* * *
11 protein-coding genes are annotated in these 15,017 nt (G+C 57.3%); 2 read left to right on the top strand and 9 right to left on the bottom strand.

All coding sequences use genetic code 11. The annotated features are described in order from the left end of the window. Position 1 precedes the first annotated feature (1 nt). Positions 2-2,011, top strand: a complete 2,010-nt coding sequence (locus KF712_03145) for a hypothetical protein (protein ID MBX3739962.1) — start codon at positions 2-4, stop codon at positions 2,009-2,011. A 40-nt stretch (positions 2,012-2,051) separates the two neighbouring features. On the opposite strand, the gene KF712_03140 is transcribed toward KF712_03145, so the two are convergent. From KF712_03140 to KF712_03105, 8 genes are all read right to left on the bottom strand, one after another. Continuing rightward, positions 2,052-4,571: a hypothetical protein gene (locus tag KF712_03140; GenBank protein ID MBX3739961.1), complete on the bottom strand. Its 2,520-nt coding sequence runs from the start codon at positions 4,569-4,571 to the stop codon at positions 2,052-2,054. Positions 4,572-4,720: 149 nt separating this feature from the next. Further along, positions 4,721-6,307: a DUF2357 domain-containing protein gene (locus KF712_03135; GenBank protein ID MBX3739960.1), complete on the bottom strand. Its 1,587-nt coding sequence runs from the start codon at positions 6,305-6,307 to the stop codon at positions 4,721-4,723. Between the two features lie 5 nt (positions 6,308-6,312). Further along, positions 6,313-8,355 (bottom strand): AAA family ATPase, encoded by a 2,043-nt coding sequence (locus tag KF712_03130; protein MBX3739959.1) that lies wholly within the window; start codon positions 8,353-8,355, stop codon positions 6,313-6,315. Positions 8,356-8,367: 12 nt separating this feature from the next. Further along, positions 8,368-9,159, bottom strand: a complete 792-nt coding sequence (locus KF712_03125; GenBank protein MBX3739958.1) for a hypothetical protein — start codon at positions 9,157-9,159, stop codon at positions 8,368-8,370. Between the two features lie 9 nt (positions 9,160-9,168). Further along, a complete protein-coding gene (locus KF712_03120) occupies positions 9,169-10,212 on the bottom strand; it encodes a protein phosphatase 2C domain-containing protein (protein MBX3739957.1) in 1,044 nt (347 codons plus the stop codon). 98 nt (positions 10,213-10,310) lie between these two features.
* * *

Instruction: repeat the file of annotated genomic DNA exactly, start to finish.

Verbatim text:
11 protein-coding genes are annotated in these 15,017 nt (G+C 57.3%); 2 read left to right on the top strand and 9 right to left on the bottom strand.

All coding sequences use genetic code 11. The annotated features are described in order from the left end of the window. Position 1 precedes the first annotated feature (1 nt). Positions 2-2,011, top strand: a complete 2,010-nt coding sequence (locus KF712_03145) for a hypothetical protein (protein ID MBX3739962.1) — start codon at positions 2-4, stop codon at positions 2,009-2,011. A 40-nt stretch (positions 2,012-2,051) separates the two neighbouring features. On the opposite strand, the gene KF712_03140 is transcribed toward KF712_03145, so the two are convergent. From KF712_03140 to KF712_03105, 8 genes are all read right to left on the bottom strand, one after another. Continuing rightward, positions 2,052-4,571: a hypothetical protein gene (locus tag KF712_03140; GenBank protein ID MBX3739961.1), complete on the bottom strand. Its 2,520-nt coding sequence runs from the start codon at positions 4,569-4,571 to the stop codon at positions 2,052-2,054. Positions 4,572-4,720: 149 nt separating this feature from the next. Further along, positions 4,721-6,307: a DUF2357 domain-containing protein gene (locus KF712_03135; GenBank protein ID MBX3739960.1), complete on the bottom strand. Its 1,587-nt coding sequence runs from the start codon at positions 6,305-6,307 to the stop codon at positions 4,721-4,723. Between the two features lie 5 nt (positions 6,308-6,312). Further along, positions 6,313-8,355 (bottom strand): AAA family ATPase, encoded by a 2,043-nt coding sequence (locus tag KF712_03130; protein MBX3739959.1) that lies wholly within the window; start codon positions 8,353-8,355, stop codon positions 6,313-6,315. Positions 8,356-8,367: 12 nt separating this feature from the next. Further along, positions 8,368-9,159, bottom strand: a complete 792-nt coding sequence (locus KF712_03125; GenBank protein MBX3739958.1) for a hypothetical protein — start codon at positions 9,157-9,159, stop codon at positions 8,368-8,370. Between the two features lie 9 nt (positions 9,160-9,168). Further along, a complete protein-coding gene (locus KF712_03120) occupies positions 9,169-10,212 on the bottom strand; it encodes a protein phosphatase 2C domain-containing protein (protein MBX3739957.1) in 1,044 nt (347 codons plus the stop codon). 98 nt (positions 10,213-10,310) lie between these two features.